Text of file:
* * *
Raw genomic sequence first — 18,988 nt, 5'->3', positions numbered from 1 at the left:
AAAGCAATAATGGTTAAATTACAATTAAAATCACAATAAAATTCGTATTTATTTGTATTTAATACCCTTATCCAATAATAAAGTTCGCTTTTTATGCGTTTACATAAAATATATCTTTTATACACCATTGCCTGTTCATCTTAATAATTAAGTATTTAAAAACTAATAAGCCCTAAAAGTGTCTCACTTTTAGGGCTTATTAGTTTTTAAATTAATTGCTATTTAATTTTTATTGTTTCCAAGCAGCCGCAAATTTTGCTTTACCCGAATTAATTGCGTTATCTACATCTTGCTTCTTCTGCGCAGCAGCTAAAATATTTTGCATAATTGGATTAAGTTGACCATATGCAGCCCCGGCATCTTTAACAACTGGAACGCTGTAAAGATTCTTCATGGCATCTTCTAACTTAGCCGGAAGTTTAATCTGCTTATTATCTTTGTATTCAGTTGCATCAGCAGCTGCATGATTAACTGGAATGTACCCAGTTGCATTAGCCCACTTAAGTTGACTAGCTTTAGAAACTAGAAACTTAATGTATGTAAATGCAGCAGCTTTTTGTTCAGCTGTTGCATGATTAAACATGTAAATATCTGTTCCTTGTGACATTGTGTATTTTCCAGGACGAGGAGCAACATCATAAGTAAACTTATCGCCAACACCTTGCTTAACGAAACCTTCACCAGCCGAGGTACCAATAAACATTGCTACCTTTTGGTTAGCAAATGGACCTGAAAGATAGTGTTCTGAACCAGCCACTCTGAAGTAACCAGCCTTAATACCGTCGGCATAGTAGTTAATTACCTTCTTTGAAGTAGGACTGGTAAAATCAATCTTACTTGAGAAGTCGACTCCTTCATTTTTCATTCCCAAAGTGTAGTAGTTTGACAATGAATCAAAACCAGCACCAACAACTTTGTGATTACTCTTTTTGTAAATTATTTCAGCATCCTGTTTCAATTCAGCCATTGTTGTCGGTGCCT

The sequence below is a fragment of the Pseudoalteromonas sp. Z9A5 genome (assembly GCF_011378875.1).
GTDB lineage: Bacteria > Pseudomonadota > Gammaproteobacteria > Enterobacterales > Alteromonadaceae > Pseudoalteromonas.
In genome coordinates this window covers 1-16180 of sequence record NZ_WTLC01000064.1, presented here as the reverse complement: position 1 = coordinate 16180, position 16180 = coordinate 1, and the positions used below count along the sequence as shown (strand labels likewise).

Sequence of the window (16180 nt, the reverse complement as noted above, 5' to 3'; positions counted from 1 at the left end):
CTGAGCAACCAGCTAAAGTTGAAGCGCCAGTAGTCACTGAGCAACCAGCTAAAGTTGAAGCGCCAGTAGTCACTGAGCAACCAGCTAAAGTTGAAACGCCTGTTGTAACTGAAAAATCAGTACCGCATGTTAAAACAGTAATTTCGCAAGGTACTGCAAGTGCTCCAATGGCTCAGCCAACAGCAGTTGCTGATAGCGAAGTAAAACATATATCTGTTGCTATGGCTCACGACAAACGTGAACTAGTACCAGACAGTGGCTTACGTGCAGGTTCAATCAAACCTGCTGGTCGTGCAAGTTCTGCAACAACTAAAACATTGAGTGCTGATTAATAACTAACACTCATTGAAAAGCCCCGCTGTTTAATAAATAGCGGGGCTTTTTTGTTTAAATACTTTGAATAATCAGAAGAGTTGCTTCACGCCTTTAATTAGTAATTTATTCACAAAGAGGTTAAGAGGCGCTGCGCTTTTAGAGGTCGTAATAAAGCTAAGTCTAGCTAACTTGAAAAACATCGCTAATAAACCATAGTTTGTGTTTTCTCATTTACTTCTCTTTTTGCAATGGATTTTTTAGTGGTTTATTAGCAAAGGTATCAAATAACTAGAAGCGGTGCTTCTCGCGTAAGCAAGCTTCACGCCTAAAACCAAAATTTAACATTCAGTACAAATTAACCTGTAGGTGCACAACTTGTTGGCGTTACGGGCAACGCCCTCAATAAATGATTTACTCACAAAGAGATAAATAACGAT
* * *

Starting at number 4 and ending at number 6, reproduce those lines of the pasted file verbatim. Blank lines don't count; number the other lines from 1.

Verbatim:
GTDB lineage: Bacteria > Pseudomonadota > Gammaproteobacteria > Enterobacterales > Alteromonadaceae > Pseudoalteromonas.
In genome coordinates this window covers 1-16180 of sequence record NZ_WTLC01000064.1, presented here as the reverse complement: position 1 = coordinate 16180, position 16180 = coordinate 1, and the positions used below count along the sequence as shown (strand labels likewise).

Sequence of the window (16180 nt, the reverse complement as noted above, 5' to 3'; positions counted from 1 at the left end):